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Archive for the ‘BEST.ARTICLE.EVER.’ Category

Infectious moments

In BEST.ARTICLE.EVER. on July 19, 2014 at 8:38 am

My favorite article about preventing patient harm through infection prevention. Filed under BEST> ARTICLE>EVER>

Infectious Risk Moments: A Novel, Human Factors–Informed Approach to Infection Prevention. Clark et all (2014)
http://www.jstor.org/discover/10.1086/677166?uid=3739696&uid=2&uid=4&uid=3739256&sid=21104507319963

We pilot tested a novel human factors–informed concept to identify
infectious risk moments (IRMs) that occur with high frequency
during routine intensive care. Following 30 observation-hours, 28
potential IRMs related to hand hygiene, gloves, and objects were
expert rated. A comprehensive IRM inventory may provide valuable
taxonomy for research, training, and intervention.
Infect Control Hosp Epidemiol 2014;35(8):000-000

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Story telling to change safety culture

In Behavior change, BEST.ARTICLE.EVER., Patient Safety, Safety climate on May 26, 2014 at 5:04 pm

While this study is about the workplace and not patient safety in particular, it shows the importance of story telling on culture.
Workplace culture influences patient safety.

The researchers identified several forms and functions of these stories:

To control behavior: These forms of stories serve as lessons, and indoctrination to the behaviors that are either encouraged or discouraged by the moral. Themes of punishment or reward are common.
Oppositional stories: These stories provide an outlet for expressing frustration with the company. Researchers suggested that even these types of stories can be used strategically, if key leaders in the organization are aware of them.
Differentiation/integration: This type of story serves to answer the question, “Who are we as a group?” These stories establish the unique identity of the company, and make a distinction between the organization and its competitors. These tales shape impressions of the organization, and the employees’ place within it.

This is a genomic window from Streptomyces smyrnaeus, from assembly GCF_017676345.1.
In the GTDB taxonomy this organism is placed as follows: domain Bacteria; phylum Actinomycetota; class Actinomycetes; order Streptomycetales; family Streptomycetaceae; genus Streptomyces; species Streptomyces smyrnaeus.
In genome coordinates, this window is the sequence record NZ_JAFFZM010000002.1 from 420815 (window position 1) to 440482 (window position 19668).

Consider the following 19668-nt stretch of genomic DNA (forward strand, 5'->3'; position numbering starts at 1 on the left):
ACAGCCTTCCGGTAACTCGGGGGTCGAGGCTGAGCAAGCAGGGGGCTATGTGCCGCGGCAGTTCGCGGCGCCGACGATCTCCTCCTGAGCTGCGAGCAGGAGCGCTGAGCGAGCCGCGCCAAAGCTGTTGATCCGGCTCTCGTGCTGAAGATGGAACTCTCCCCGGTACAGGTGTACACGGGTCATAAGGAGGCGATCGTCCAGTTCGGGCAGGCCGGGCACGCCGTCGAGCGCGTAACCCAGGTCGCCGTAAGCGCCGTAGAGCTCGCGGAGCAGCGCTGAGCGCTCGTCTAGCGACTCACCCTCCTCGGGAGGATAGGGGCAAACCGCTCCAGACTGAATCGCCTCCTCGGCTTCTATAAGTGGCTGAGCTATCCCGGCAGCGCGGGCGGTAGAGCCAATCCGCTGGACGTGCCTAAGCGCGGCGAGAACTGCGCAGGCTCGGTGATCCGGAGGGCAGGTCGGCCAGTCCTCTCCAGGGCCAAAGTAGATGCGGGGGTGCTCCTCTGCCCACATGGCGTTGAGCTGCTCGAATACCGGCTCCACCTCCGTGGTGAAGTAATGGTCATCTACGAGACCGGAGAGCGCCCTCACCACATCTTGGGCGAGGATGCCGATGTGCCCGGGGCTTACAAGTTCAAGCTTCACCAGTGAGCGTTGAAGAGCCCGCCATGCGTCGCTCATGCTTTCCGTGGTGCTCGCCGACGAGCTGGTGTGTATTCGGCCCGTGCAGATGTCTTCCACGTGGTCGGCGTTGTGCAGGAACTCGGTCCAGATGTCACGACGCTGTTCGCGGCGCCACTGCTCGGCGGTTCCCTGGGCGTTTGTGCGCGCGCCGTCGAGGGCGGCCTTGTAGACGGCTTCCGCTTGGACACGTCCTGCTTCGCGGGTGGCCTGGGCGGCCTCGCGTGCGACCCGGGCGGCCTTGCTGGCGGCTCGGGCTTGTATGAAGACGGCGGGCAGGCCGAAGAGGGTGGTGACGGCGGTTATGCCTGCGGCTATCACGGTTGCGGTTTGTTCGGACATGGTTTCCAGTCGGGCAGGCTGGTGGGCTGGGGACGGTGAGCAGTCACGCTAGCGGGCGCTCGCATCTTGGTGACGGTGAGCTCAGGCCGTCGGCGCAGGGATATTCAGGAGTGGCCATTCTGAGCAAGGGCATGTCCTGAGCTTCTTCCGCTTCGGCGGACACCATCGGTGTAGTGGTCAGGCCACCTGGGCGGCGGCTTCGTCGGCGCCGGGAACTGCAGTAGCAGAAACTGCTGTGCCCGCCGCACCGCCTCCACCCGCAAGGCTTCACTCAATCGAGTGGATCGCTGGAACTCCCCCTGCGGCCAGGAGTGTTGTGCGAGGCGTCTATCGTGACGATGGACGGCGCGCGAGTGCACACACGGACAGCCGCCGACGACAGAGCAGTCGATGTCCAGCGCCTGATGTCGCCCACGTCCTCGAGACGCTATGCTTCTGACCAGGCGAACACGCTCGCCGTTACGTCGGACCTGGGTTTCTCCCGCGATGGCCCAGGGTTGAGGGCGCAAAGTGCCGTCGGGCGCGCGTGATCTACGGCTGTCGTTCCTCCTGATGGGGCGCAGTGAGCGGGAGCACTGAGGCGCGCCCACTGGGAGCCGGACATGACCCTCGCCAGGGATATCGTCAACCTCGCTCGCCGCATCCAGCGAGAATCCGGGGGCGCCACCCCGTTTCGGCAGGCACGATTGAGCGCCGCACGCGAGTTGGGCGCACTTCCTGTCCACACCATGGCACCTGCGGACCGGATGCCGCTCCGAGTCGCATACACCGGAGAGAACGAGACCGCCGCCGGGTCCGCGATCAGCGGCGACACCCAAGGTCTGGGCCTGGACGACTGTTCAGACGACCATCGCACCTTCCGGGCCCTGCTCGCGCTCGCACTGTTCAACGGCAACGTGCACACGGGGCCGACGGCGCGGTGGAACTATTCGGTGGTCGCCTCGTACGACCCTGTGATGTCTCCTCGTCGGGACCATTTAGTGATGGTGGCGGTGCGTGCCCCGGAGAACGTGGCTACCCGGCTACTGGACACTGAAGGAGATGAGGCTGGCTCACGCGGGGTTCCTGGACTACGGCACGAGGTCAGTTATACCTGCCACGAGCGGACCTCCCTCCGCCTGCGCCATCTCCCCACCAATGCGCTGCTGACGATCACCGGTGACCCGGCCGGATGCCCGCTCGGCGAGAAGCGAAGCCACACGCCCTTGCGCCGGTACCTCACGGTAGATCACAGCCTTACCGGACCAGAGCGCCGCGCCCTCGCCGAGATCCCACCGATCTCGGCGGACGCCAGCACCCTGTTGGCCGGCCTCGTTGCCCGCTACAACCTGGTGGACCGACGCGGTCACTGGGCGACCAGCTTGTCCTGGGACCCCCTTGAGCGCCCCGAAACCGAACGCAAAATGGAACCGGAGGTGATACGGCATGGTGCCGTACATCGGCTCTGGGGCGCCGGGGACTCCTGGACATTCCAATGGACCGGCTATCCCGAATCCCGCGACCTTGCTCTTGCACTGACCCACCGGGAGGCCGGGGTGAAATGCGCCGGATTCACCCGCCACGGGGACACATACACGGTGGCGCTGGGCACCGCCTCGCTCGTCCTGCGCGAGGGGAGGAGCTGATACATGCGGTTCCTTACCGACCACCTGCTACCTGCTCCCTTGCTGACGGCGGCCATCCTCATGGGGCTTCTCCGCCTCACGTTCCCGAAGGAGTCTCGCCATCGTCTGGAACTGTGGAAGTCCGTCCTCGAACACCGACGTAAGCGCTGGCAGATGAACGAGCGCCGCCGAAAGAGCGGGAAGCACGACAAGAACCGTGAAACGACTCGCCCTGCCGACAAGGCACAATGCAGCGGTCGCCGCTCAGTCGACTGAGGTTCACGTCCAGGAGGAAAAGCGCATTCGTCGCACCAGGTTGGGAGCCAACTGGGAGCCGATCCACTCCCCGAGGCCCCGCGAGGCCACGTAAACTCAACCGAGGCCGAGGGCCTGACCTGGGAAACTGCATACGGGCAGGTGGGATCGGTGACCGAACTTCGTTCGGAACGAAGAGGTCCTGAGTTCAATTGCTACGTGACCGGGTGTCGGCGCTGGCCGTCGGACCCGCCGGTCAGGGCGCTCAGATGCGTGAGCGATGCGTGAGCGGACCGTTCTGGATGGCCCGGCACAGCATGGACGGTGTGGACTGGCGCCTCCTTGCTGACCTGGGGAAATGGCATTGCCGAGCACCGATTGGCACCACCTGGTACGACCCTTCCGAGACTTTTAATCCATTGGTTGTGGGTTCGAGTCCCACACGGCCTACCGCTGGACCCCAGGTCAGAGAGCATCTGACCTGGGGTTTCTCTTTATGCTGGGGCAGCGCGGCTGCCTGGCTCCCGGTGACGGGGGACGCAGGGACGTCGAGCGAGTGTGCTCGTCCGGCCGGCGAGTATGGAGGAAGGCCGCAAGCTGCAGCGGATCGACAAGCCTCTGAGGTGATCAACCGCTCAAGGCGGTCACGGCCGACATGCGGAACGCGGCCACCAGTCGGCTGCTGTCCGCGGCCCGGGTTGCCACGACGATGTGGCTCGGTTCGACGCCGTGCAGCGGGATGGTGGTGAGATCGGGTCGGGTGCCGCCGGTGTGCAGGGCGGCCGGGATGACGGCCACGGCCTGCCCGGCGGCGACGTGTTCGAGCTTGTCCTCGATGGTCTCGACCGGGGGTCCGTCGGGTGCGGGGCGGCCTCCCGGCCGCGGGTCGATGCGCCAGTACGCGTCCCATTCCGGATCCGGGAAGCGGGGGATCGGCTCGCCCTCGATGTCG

Preparation for the future and change: These stories can be used to provide stability and a road map during times of difficulty or change by setting examples for solving problems.

Read more

New feature: BEST.ARTICLE.EVER

In BEST.ARTICLE.EVER. on May 9, 2013 at 7:39 am

As I new feature I decided to add the category BEST.ARTICLE.EVER. to posts where I utilize information that I feel is from a patient-safety game-changing article. If you look at the word cloud at the bottom of this blog and click on BEST.ARTICLE.EVER. you will get a list of posts containing this designation. If you only have time to read select articles, these are the ones I would recommend.

the first ever BEST.ARTICLE.EVER. designation goes to :
http://www.longwoods.com/content/22845
Cafazzo & St-Cyr (2012). This article and its incredible graphic “The Hierachy of Intervention EFfectiveness” are truly game changers. READ this ASAP. Then read it again and again and again especially when you are trying to address a patient safety issue.

Wrong side wrong system?

In BEST.ARTICLE.EVER., Checklists, Force function, Human Factors on May 9, 2013 at 7:28 am